IBJNews

Community to expand Heart Hospital

Back to TopCommentsE-mailPrintBookmark and Share

Community Health Network will break ground this month on a $6.9 million, 4,600-square-foot expansion of its Indiana Heart Hospital, adding two operating rooms.

The new rooms will make it easier for Community surgeons to perform so-called hybrid procedures—in which problems in two veins are fixed in one surgery—as well as newer procedures closer to the heart.

And in Community’s long-range planning, the new facilities also might allow its surgeons to conduct neuro surgeries for stroke patients.

“We’re really building the room so we can do what we do better,” said Dr. Jeffrey Weinberger, a Community vascular surgeon who sees patients at the Indiana Heart Hospital.

The two operating rooms will add to the four the Indiana Heart Hospital currently has. Community intends to build out one operating room this year—with its first procedures expected in January—then build out the second one in the year or so after the first one opens.

The ORs will have movable X-ray machines, mounted from the ceiling, which will give Community surgeons the capacity for larger images of the patient and from different angles than is currently possible.

X-ray images allow for surgeons to conduct heart and vascular surgeries through a patient’s veins, rather than doing open-heart surgery. Right now, the Indiana Heart Hospital—and many others—uses a mobile X-ray machine called a C-arm.

The new X-ray equipment will also allow Community’s surgeons to conduct surgeries near the heart—without opening up a patient’s chest—because it can produce a constant, stable view of the surgery area by timing its images around a patient’s heartbeats.

The 210,000-square-foot Indiana Heart Hospital opened in 2003.
 

ADVERTISEMENT

Post a comment to this story

COMMENTS POLICY
We reserve the right to remove any post that we feel is obscene, profane, vulgar, racist, sexually explicit, abusive, or hateful.
 
You are legally responsible for what you post and your anonymity is not guaranteed.
 
Posts that insult, defame, threaten, harass or abuse other readers or people mentioned in IBJ editorial content are also subject to removal. Please respect the privacy of individuals and refrain from posting personal information.
 
No solicitations, spamming or advertisements are allowed. Readers may post links to other informational websites that are relevant to the topic at hand, but please do not link to objectionable material.
 
We may remove messages that are unrelated to the topic, encourage illegal activity, use all capital letters or are unreadable.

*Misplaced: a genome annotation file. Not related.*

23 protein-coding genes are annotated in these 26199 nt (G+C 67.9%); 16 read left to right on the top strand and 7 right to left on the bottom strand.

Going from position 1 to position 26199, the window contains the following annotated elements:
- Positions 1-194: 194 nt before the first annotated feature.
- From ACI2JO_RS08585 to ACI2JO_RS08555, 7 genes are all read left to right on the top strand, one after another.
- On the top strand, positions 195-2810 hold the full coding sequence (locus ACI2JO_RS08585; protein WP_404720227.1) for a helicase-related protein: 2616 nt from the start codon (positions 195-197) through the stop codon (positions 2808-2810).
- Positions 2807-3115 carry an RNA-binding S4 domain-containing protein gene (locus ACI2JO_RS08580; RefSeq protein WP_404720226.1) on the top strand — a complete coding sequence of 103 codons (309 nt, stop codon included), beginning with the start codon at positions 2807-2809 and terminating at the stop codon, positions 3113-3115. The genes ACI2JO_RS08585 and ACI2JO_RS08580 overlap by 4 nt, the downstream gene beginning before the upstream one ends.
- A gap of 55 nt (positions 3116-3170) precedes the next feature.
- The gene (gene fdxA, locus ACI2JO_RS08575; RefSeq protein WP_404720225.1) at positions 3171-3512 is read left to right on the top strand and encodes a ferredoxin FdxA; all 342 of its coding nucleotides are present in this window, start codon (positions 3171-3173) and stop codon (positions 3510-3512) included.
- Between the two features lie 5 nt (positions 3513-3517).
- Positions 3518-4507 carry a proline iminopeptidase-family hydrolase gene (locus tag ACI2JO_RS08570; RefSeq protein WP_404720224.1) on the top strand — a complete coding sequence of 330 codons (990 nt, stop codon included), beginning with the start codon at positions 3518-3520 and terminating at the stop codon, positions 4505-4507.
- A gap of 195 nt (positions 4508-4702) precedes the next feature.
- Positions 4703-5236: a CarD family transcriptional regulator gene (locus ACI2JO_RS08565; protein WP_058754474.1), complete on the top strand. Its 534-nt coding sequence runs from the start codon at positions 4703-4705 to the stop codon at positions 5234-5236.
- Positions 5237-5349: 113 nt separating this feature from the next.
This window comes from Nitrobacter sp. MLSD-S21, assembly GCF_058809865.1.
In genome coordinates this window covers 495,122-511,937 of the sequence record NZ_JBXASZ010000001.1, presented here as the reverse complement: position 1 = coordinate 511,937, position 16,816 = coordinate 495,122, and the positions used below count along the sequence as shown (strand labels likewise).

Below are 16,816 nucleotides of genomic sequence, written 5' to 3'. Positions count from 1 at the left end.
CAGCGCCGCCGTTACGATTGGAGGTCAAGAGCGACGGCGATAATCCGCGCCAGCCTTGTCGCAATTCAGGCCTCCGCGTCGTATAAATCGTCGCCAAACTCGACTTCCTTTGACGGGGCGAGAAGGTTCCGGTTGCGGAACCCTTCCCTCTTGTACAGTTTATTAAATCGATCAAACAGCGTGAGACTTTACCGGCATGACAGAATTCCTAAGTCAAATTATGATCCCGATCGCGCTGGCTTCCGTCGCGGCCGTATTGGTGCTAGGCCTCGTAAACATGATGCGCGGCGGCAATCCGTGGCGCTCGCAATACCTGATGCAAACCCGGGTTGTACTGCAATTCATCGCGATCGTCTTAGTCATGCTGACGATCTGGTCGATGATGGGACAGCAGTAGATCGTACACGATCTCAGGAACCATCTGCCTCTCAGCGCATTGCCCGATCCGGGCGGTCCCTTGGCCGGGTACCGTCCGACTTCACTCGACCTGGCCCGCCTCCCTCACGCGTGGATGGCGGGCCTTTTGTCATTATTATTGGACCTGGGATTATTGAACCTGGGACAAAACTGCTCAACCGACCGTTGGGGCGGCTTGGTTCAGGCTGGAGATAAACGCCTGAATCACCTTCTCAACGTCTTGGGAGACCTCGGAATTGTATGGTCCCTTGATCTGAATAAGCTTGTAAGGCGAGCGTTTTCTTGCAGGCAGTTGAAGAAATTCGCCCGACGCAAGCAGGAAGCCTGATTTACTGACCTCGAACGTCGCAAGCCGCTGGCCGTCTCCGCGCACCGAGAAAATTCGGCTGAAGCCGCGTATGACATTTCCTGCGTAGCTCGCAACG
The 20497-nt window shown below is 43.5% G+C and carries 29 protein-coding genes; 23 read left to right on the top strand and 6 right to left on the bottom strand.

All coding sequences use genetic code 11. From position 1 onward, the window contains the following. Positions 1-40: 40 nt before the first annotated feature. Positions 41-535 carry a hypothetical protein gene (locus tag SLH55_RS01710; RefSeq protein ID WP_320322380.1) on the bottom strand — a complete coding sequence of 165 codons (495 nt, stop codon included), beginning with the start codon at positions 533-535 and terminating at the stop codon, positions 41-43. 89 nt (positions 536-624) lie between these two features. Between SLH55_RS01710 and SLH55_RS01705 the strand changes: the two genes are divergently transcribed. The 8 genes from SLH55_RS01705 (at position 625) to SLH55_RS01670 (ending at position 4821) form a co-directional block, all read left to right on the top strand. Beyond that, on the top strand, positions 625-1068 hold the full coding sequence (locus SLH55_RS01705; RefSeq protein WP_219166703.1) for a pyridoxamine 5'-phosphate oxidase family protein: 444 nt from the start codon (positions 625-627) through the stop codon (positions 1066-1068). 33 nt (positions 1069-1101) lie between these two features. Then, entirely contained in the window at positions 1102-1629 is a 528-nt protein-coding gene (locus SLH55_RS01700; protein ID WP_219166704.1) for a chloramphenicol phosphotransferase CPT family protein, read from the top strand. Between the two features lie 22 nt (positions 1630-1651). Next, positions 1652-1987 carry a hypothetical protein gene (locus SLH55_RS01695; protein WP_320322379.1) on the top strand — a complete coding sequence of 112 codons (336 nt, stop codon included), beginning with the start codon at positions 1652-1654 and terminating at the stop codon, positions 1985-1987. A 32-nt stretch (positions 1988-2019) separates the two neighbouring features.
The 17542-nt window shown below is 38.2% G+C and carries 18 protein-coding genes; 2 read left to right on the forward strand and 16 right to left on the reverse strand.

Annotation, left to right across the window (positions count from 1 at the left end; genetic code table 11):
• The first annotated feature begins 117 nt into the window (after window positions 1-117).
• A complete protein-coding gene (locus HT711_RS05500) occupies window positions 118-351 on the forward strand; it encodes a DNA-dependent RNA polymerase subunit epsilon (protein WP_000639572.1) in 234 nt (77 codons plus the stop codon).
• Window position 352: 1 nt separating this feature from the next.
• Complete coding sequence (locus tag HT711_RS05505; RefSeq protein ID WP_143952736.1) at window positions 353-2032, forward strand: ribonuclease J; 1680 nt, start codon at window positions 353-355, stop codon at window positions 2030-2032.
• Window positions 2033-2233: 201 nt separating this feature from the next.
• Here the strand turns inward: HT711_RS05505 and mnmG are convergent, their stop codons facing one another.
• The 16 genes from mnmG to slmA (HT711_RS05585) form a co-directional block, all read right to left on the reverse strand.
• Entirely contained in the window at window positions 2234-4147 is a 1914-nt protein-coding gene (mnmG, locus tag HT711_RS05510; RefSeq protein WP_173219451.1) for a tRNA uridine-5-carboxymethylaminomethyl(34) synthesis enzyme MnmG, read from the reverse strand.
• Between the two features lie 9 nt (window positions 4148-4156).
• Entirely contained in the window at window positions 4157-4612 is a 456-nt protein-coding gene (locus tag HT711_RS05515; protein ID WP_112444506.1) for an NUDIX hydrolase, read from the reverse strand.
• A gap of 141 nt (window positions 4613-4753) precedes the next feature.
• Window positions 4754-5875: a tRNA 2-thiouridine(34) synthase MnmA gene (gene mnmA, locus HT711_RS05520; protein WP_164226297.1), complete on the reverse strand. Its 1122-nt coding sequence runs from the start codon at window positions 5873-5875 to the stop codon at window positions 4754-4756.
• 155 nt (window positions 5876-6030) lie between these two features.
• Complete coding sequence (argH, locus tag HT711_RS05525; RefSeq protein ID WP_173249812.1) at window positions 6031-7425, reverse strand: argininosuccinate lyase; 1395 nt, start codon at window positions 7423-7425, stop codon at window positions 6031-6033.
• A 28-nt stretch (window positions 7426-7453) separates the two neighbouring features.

Messages that are flagged by readers as objectionable will be reviewed and may or may not be removed. Please do not flag a post simply because you disagree with it.

Sponsored by
ADVERTISEMENT

facebook - twitter on Facebook & Twitter

Follow on TwitterFollow IBJ on Facebook:
Follow on TwitterFollow IBJ's Tweets on these topics:
 
Subscribe to IBJ
  1. Those of you yelling to deport them all should at least understand that the law allows minors (if not from a bordering country) to argue for asylum. If you don't like the law, you can petition Congress to change it. But you can't blindly scream that they all need to be deported now, unless you want your government to just decide which laws to follow and which to ignore.

  2. 52,000 children in a country with a population of nearly 300 million is decimal dust or a nano-amount of people that can be easily absorbed. In addition, the flow of children from central American countries is decreasing. BL - the country can easily absorb these children while at the same time trying to discourage more children from coming. There is tension between economic concerns and the values of Judeo-Christian believers. But, I cannot see how the economic argument can stand up against the values of the believers, which most people in this country espouse (but perhaps don't practice). The Governor, who is an alleged religious man and a family man, seems to favor the economic argument; I do not see how his position is tenable under the circumstances. Yes, this is a complicated situation made worse by politics but....these are helpless children without parents and many want to simply "ship" them back to who knows where. Where are our Hoosier hearts? I thought the term Hoosier was synonymous with hospitable.

  3. Illegal aliens. Not undocumented workers (too young anyway). I note that this article never uses the word illegal and calls them immigrants. Being married to a naturalized citizen, these people are criminals and need to be deported as soon as humanly possible. The border needs to be closed NOW.

  4. Send them back NOW.

  5. deport now

ADVERTISEMENT